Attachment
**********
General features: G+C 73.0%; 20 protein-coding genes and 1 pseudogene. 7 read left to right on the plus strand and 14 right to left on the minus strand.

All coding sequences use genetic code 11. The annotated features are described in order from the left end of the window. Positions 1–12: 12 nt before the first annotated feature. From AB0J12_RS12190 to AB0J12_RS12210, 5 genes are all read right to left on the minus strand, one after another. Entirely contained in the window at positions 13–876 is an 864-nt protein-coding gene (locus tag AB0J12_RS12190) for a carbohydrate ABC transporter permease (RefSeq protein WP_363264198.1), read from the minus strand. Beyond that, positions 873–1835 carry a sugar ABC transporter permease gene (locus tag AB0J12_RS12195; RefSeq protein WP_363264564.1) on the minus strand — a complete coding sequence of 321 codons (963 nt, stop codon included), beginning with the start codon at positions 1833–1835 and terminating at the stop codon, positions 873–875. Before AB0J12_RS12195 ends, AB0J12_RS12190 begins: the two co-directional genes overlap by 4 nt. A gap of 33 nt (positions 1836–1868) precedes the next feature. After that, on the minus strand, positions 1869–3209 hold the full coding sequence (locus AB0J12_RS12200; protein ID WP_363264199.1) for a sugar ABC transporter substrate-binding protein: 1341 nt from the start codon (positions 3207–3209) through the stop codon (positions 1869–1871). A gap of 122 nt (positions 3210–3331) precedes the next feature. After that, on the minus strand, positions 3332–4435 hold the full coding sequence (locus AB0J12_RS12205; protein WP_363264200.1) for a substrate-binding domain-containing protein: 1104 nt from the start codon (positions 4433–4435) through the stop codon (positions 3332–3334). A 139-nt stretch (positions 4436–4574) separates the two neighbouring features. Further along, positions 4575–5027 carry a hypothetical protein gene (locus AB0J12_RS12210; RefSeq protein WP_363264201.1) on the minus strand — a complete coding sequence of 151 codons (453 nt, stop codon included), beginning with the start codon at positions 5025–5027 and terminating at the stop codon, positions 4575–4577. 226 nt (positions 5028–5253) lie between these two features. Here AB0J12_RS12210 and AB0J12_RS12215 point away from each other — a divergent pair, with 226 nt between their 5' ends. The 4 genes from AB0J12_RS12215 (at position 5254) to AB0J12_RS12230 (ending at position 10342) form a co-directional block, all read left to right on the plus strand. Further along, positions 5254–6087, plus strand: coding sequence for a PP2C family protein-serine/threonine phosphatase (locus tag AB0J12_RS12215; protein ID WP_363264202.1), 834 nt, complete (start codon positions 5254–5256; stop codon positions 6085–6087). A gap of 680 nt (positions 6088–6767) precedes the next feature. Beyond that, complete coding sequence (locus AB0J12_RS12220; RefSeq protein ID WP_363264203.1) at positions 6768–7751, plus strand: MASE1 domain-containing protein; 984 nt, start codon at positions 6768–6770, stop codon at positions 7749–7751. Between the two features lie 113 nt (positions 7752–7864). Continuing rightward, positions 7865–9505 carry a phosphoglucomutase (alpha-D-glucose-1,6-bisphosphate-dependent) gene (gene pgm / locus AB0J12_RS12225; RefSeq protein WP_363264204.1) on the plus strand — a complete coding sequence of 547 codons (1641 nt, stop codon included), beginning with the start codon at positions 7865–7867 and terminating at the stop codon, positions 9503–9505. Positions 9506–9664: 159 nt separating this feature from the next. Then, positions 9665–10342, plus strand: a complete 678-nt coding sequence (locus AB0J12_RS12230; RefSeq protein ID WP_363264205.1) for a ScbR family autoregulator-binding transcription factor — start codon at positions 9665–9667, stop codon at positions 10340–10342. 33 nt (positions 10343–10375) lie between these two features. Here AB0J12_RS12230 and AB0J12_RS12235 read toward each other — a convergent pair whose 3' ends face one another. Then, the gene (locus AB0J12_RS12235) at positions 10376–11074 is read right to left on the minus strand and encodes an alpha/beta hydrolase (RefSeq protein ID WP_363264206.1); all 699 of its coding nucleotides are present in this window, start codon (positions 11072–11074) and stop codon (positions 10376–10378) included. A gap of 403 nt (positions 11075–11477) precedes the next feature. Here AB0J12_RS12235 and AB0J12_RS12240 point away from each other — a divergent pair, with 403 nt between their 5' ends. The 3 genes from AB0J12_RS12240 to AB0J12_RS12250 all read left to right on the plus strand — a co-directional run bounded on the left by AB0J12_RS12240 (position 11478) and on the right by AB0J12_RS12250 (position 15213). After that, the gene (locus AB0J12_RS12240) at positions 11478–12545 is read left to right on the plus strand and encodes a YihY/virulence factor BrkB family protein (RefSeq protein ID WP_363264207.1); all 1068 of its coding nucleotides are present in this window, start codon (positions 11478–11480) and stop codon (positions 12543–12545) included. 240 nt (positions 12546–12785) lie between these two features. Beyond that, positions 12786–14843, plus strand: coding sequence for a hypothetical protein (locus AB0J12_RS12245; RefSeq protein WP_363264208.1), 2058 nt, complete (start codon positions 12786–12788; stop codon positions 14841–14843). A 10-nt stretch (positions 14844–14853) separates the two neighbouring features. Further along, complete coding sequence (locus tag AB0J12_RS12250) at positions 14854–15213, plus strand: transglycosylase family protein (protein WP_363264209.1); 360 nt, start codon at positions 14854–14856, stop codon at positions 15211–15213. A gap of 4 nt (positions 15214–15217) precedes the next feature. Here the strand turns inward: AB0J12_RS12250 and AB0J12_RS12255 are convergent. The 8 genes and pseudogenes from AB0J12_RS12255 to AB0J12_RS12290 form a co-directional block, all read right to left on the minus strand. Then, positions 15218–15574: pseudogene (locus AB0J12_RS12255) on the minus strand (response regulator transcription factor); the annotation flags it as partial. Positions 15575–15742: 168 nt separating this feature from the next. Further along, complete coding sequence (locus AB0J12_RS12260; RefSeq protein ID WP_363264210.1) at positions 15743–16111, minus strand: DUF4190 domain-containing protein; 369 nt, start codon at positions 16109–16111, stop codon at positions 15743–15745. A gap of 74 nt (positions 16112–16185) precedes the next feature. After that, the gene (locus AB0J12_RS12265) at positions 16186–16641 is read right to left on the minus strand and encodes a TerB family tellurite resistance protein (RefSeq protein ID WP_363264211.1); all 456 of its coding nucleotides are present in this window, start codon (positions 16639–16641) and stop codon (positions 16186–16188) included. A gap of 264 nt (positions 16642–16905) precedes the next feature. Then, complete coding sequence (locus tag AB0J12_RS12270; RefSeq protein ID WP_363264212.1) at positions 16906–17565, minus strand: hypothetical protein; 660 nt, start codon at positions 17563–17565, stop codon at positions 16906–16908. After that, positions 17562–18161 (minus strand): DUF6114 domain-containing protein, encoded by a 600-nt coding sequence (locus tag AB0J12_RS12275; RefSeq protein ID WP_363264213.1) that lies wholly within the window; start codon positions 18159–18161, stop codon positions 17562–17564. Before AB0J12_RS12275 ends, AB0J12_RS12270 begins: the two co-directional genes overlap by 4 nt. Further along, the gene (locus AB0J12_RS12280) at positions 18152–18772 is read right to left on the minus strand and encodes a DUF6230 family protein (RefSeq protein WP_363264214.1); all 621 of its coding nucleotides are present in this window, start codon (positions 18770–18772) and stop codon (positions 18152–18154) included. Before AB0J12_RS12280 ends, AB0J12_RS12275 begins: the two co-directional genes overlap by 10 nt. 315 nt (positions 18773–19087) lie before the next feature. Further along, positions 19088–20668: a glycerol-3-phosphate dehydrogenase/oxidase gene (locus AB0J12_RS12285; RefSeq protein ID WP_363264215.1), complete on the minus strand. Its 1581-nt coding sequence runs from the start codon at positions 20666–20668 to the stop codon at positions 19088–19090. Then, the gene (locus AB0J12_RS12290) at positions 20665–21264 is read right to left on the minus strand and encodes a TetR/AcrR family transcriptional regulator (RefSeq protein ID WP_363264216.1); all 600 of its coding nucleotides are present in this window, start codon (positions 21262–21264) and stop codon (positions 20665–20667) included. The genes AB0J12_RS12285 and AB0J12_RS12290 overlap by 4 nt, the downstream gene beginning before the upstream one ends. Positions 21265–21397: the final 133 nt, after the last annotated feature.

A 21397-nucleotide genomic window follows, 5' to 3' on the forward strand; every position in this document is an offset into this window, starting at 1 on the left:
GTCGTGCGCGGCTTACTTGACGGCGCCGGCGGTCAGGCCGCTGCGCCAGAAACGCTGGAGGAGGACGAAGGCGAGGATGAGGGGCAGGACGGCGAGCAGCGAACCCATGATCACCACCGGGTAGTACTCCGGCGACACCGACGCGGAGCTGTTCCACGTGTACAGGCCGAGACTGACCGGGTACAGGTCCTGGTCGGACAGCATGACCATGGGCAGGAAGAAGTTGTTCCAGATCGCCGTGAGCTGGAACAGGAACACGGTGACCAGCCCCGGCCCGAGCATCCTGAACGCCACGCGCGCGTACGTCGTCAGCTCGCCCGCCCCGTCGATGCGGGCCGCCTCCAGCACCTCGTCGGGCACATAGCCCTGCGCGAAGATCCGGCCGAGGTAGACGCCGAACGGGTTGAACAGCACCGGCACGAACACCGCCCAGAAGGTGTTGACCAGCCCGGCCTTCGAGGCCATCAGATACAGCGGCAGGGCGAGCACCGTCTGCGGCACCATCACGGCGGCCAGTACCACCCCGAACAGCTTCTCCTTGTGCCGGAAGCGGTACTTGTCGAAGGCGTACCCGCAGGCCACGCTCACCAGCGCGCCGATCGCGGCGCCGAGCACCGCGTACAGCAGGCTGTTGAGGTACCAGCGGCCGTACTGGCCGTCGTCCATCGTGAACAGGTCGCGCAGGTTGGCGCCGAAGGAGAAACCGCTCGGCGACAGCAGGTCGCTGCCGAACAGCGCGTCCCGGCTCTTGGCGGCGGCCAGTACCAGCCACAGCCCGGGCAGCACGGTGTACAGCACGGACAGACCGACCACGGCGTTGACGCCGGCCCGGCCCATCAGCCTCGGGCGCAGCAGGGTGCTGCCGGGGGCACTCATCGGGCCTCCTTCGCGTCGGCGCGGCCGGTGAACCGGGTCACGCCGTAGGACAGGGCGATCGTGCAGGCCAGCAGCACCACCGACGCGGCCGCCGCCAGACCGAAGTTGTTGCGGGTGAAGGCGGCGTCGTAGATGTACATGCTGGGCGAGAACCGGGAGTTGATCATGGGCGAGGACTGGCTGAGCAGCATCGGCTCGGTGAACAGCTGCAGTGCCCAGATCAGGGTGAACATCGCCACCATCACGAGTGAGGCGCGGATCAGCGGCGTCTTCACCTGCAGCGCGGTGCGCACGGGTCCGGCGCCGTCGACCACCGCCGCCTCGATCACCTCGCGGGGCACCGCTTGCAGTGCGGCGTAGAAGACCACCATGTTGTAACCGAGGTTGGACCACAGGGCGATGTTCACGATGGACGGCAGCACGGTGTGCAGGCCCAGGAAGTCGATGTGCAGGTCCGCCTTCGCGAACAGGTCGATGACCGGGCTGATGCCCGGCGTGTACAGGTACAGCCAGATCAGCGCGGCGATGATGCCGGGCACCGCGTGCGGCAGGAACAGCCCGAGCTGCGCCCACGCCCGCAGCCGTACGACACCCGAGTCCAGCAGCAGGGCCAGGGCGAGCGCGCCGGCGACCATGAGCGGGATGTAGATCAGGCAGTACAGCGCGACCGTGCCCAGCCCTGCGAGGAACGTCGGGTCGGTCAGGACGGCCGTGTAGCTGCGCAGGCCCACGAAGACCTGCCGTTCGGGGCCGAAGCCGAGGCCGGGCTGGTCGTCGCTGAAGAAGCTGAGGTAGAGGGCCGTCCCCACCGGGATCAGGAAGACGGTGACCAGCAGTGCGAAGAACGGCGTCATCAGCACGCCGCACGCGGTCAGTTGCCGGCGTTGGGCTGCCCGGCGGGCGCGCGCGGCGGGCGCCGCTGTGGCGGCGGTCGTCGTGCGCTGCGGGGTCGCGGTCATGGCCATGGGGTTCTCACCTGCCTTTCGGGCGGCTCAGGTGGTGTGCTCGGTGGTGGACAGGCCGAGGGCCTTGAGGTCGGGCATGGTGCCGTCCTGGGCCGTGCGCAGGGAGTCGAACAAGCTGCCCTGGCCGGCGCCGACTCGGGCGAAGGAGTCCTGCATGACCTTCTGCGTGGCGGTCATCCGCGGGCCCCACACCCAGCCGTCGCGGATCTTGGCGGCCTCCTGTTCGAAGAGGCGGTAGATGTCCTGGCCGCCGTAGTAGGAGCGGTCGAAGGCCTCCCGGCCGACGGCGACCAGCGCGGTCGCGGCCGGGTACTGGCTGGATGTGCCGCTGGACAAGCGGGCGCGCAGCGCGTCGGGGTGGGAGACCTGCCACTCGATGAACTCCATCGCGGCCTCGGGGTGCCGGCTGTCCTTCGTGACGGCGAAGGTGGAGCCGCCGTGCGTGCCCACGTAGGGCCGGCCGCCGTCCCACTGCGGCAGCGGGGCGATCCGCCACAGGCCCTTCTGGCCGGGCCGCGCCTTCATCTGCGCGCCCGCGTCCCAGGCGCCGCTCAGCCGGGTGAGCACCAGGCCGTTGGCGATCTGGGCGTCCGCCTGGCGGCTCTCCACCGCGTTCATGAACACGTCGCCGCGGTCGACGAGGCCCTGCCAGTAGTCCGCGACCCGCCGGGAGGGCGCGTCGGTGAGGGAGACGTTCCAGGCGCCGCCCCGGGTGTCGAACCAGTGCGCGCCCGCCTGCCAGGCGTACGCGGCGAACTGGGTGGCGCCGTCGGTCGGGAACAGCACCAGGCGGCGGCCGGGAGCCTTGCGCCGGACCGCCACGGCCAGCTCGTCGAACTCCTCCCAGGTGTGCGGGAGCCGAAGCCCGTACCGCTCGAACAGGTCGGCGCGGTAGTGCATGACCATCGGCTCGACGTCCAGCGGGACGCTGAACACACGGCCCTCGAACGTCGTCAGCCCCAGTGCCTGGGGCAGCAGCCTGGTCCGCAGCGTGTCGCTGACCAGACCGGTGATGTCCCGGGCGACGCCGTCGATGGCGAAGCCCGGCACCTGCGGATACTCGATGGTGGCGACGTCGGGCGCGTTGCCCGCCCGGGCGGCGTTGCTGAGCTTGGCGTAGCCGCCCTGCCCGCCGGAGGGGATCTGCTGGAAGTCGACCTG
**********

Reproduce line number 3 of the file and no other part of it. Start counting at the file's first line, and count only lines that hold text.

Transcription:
A 21397-nucleotide genomic window follows, 5' to 3' on the forward strand; every position in this document is an offset into this window, starting at 1 on the left: